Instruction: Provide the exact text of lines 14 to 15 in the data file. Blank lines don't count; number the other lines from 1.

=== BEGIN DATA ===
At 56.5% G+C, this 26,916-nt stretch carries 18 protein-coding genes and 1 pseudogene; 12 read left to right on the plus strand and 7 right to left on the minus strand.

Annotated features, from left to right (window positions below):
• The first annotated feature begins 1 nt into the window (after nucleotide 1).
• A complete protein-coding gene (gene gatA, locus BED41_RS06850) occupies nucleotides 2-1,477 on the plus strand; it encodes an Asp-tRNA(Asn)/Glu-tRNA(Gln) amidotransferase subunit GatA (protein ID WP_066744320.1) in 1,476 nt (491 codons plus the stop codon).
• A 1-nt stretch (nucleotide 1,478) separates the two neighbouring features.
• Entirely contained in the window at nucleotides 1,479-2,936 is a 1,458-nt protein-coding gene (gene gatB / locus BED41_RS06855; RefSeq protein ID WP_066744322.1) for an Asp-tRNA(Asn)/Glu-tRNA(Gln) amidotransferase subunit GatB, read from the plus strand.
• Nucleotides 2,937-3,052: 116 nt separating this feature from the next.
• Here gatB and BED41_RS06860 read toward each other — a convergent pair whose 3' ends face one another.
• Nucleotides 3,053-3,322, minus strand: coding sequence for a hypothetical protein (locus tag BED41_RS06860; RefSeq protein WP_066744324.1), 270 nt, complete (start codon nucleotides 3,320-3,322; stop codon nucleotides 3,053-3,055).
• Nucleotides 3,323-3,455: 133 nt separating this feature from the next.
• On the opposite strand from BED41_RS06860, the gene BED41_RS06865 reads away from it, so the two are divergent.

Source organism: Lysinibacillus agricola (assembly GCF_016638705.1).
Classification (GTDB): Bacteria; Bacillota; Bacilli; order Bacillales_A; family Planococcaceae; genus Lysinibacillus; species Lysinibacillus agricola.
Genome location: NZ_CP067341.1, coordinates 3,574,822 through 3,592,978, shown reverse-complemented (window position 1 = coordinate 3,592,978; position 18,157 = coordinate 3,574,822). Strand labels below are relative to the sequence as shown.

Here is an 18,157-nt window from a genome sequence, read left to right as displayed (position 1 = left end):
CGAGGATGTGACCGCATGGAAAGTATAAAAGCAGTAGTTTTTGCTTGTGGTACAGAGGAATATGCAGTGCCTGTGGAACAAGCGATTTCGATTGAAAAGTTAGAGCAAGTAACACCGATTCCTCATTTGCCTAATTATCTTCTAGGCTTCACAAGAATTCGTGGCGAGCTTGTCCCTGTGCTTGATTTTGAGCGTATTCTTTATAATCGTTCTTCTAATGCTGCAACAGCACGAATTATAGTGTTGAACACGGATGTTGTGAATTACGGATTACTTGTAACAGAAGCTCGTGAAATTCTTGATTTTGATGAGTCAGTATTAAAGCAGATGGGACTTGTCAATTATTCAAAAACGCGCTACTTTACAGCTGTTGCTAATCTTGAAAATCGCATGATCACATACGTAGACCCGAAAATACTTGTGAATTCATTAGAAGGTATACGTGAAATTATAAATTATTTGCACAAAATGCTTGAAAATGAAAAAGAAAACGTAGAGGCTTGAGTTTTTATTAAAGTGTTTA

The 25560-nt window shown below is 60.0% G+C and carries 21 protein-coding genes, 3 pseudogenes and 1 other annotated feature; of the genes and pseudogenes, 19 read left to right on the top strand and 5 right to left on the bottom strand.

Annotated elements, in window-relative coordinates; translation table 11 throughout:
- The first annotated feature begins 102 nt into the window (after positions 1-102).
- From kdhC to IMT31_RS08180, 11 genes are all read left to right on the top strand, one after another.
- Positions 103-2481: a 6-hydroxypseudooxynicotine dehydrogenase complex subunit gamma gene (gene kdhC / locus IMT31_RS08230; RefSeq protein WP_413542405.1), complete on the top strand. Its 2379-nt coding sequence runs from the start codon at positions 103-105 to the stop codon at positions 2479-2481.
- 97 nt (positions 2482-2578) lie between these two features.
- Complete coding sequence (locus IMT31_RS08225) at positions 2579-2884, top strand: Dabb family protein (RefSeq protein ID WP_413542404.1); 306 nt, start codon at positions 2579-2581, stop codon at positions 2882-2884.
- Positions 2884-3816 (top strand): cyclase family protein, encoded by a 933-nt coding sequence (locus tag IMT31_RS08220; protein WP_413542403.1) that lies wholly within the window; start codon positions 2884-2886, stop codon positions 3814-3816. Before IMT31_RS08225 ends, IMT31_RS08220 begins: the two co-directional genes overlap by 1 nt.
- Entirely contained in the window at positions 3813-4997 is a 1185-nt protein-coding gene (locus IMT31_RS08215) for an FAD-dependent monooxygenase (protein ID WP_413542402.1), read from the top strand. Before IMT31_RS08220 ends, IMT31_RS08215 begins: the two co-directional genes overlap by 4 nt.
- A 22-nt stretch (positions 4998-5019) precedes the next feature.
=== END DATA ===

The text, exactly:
Genome location: NZ_CP067341.1, coordinates 3,574,822 through 3,592,978, shown reverse-complemented (window position 1 = coordinate 3,592,978; position 18,157 = coordinate 3,574,822). Strand labels below are relative to the sequence as shown.

Here is an 18,157-nt window from a genome sequence, read left to right as displayed (position 1 = left end):